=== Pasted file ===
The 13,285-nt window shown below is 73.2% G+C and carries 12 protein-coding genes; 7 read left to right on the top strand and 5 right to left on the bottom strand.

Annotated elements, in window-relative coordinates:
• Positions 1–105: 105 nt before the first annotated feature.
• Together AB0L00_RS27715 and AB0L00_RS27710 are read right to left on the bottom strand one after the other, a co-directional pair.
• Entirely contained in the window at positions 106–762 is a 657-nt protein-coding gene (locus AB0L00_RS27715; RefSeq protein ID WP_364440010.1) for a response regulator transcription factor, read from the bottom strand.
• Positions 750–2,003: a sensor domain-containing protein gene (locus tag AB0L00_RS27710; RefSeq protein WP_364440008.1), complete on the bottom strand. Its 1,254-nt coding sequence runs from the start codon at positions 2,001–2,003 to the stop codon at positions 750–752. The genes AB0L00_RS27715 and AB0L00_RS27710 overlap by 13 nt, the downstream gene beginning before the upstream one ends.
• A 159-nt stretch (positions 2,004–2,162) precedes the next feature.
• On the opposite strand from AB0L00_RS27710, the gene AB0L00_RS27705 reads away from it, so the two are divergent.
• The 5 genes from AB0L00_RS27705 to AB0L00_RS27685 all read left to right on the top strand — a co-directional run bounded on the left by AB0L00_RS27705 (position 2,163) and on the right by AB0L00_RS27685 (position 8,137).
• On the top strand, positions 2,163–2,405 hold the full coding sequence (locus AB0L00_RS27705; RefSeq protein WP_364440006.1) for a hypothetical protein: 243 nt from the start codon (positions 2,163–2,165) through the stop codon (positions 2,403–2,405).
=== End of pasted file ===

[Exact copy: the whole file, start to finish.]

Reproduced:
The 13,285-nt window shown below is 73.2% G+C and carries 12 protein-coding genes; 7 read left to right on the top strand and 5 right to left on the bottom strand.

Annotated elements, in window-relative coordinates:
• Positions 1–105: 105 nt before the first annotated feature.
• Together AB0L00_RS27715 and AB0L00_RS27710 are read right to left on the bottom strand one after the other, a co-directional pair.
• Entirely contained in the window at positions 106–762 is a 657-nt protein-coding gene (locus AB0L00_RS27715; RefSeq protein ID WP_364440010.1) for a response regulator transcription factor, read from the bottom strand.
• Positions 750–2,003: a sensor domain-containing protein gene (locus tag AB0L00_RS27710; RefSeq protein WP_364440008.1), complete on the bottom strand. Its 1,254-nt coding sequence runs from the start codon at positions 2,001–2,003 to the stop codon at positions 750–752. The genes AB0L00_RS27715 and AB0L00_RS27710 overlap by 13 nt, the downstream gene beginning before the upstream one ends.
• A 159-nt stretch (positions 2,004–2,162) precedes the next feature.
• On the opposite strand from AB0L00_RS27710, the gene AB0L00_RS27705 reads away from it, so the two are divergent.
• The 5 genes from AB0L00_RS27705 to AB0L00_RS27685 all read left to right on the top strand — a co-directional run bounded on the left by AB0L00_RS27705 (position 2,163) and on the right by AB0L00_RS27685 (position 8,137).
• On the top strand, positions 2,163–2,405 hold the full coding sequence (locus AB0L00_RS27705; RefSeq protein WP_364440006.1) for a hypothetical protein: 243 nt from the start codon (positions 2,163–2,165) through the stop codon (positions 2,403–2,405).